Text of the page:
Buying into Sexy
Twenty-year-old Maggie wants guys to notice what's inside without having to reveal too much of what’s outside...But is that possible? (The Art of Modesty, 2004, p. 127)
According to an article that ran in Seventeen magazine in June 2004, Maggie’s “unique" style consisted of wearing "Gap skirts or vintage dresses" and choosing tankinis over "skimpy bikinis." While it is commendable that Maggie’s story was printed in the magazine, the article did not exactly cast her style choices in a positive light. In the words of one author, Maggie's decision was “treated as noteworthy at best and maybe even freakish".17
Skimpy outfits aren't the only products enticing teenaged consumers to crack open their piggy banks even the toy shelves are replete with opportunities to buy into sexy trends. Bratz dolls are marketed in bikinis, sitting in hot tubs, mixing drinks and standing around observing the "Boyz".16
So what's the harm in all this? The truth is, young people have a tendency to model the characters they observe; In fact, teens who watch the most sex on television were found to be twice as likely to begin have sexual intercourse at younger ages than those who saw the least (Collin set al., 2004, p. 287). The APA Task Force reported that when girls are exposed to sexual content and female objectification it can hinder their ability to form healthy sexual relationships with their marriage partners later in life:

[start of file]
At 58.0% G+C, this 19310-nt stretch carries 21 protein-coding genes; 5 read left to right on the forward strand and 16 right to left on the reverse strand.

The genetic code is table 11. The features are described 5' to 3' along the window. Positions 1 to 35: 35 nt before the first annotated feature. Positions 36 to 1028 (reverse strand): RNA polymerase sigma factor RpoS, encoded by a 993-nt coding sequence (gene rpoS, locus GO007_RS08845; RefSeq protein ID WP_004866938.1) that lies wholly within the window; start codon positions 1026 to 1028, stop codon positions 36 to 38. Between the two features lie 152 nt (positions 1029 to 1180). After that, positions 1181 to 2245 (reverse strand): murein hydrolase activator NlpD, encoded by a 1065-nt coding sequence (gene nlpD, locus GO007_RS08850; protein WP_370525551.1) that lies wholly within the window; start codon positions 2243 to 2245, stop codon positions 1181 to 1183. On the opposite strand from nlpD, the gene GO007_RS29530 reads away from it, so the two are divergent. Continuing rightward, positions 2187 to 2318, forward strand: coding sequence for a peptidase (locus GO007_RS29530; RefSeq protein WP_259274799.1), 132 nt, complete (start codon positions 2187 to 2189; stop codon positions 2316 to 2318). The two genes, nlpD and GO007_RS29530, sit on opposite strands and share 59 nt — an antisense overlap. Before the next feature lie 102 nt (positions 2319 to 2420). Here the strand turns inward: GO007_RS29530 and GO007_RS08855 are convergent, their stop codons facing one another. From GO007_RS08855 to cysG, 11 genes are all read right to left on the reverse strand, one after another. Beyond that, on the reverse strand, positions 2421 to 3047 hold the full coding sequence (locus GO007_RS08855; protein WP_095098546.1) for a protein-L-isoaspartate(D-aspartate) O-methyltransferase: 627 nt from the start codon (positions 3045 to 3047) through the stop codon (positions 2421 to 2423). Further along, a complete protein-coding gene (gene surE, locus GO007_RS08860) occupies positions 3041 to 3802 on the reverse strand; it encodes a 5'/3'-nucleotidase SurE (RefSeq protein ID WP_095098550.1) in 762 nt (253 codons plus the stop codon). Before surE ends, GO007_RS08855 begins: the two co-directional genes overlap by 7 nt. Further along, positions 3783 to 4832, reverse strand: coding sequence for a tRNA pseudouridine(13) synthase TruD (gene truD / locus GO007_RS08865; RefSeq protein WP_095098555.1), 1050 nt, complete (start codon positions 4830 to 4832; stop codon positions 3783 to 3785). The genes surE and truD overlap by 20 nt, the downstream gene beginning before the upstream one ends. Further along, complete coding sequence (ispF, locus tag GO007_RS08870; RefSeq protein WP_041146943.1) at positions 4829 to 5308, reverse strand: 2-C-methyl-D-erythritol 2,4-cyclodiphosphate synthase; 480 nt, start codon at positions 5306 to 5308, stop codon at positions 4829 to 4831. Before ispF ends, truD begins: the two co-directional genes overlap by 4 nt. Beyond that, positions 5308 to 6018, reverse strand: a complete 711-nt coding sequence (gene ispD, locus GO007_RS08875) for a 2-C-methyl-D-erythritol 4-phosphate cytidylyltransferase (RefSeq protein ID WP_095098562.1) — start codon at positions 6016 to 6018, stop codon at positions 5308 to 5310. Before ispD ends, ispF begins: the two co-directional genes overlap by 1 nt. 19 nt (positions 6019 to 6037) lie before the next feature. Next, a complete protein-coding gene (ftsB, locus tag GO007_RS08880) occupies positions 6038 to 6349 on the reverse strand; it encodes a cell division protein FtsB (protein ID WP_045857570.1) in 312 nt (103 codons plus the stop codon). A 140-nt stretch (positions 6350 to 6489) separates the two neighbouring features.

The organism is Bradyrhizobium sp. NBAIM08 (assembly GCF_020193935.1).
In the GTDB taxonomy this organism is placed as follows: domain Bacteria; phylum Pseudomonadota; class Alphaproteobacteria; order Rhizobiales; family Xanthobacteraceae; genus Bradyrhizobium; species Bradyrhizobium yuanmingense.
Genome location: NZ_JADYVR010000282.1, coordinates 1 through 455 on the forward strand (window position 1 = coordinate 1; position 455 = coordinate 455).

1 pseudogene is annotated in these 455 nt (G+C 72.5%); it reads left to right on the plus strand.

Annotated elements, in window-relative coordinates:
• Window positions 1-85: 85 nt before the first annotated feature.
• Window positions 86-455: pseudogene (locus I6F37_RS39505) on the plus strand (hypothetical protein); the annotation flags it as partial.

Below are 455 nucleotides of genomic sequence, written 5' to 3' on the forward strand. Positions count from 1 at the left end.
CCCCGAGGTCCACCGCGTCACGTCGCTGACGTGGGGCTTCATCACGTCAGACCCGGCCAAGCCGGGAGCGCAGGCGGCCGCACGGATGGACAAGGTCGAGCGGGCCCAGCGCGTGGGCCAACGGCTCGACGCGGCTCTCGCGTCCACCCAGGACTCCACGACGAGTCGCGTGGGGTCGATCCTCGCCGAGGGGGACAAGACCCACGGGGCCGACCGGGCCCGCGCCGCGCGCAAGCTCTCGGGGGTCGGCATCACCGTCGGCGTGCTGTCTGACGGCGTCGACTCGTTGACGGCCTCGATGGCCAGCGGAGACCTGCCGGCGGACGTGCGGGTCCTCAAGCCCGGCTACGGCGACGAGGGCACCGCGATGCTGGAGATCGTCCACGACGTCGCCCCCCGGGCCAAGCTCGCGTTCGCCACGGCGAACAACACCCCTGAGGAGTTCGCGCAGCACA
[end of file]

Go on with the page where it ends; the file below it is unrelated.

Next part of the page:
A woman who has learned to fear negative evaluations of her body may be more focused on her partner's judgments of her than on her own desires, safety, and pleasure.1
Healthy Sexual Attitudes
Girls need not be sheltered from the reality of their sexuality; the APA task force wrote that healthy sexuality is related to greater intimacy in marriage, higher self-esteem, low levels of stress, personal happiness, and other positive benefits.1 Forming a sense of oneself as a sexual being is indeed a normal and healthy part of human maturation but danger occurs when this happens too soon and is fueled by the wrong influences.2
Among older adolescents and young adults, satisfaction with virginity decreased as they increased their identification with sexually active characters in the media.3 While yesterday’s culture equated domestic qualities with attractiveness, today's society equates sexiness with physical attractiveness.27